Antiepileptic drug combinations--have newer agents altered clinical outcomes?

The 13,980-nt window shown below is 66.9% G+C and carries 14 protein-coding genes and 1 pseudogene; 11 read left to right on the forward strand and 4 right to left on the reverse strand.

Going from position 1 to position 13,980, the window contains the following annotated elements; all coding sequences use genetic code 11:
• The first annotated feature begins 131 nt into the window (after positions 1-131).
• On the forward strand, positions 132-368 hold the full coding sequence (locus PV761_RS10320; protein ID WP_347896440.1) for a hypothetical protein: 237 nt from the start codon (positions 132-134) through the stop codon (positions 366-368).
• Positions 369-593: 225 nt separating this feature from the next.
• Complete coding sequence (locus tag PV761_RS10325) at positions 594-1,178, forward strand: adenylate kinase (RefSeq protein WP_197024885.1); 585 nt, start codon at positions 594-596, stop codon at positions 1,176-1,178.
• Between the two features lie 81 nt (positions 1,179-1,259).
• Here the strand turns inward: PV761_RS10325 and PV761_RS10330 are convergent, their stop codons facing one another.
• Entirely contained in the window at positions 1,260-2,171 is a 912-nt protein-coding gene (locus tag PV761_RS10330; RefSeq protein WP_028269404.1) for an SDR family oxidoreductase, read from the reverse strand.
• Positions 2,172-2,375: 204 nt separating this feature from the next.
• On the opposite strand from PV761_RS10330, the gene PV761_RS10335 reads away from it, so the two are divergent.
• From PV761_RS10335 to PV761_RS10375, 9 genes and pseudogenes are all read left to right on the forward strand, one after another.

In 2000, 332 (20.5%) of 1617 patients registered with the Western Infirmary Epilepsy Unit required antiepileptic drug (AED) polytherapy to remain seizure-free for at least 1 year. The analysis was repeated 10 years later. Of 2379 seizure-free patients, 20.4% (n=486 - 254 women, 232 men, aged 18-95 years [median age 49 years]) were receiving combination therapy. Two AEDs were taken by 395 (81.3%) patients in 2010, and by 287 (86.4%) in 2000. Sodium valproate with lamotrigine was the commonest of 64 successful pairings. As a combination, mean daily doses of both AEDs were lower (n=96; sodium valproate 1200 mg, lamotrigine 155 mg) than when sodium valproate was taken with carbamazepine or levetiracetam (n=42; 1621 mg; p<0.001), and lamotrigine was combined with topiramate or levetiracetam (n=33; 430 mg; p<0.001), suggesting possible synergism. In 2010, a higher percentage of patients (n=85) remained seizure-free on 3 AEDs (17.5% in 2010, 12.7% in 2000) in 57 separate regimens. Only 0.9% (n=3) of patients in 2000, and 1.2% (n=6) in 2010 responded to 4 AEDs. Levetiracetam (n=109; 10.2%) and topiramate (n=81; 7.6%) were the newer agents most commonly represented in successful combinations. These data tend to imply that drug substitution rather than addition has largely led to these marginally improved results. In the last decade, when used as adjunctive therapies, newer agents appear not to have impacted substantially on the likelihood of producing seizure freedom. An alternative approach to AED development may be required to change this disappointing scenario. Copyright © 2011 Elsevier B.V. All rights reserved.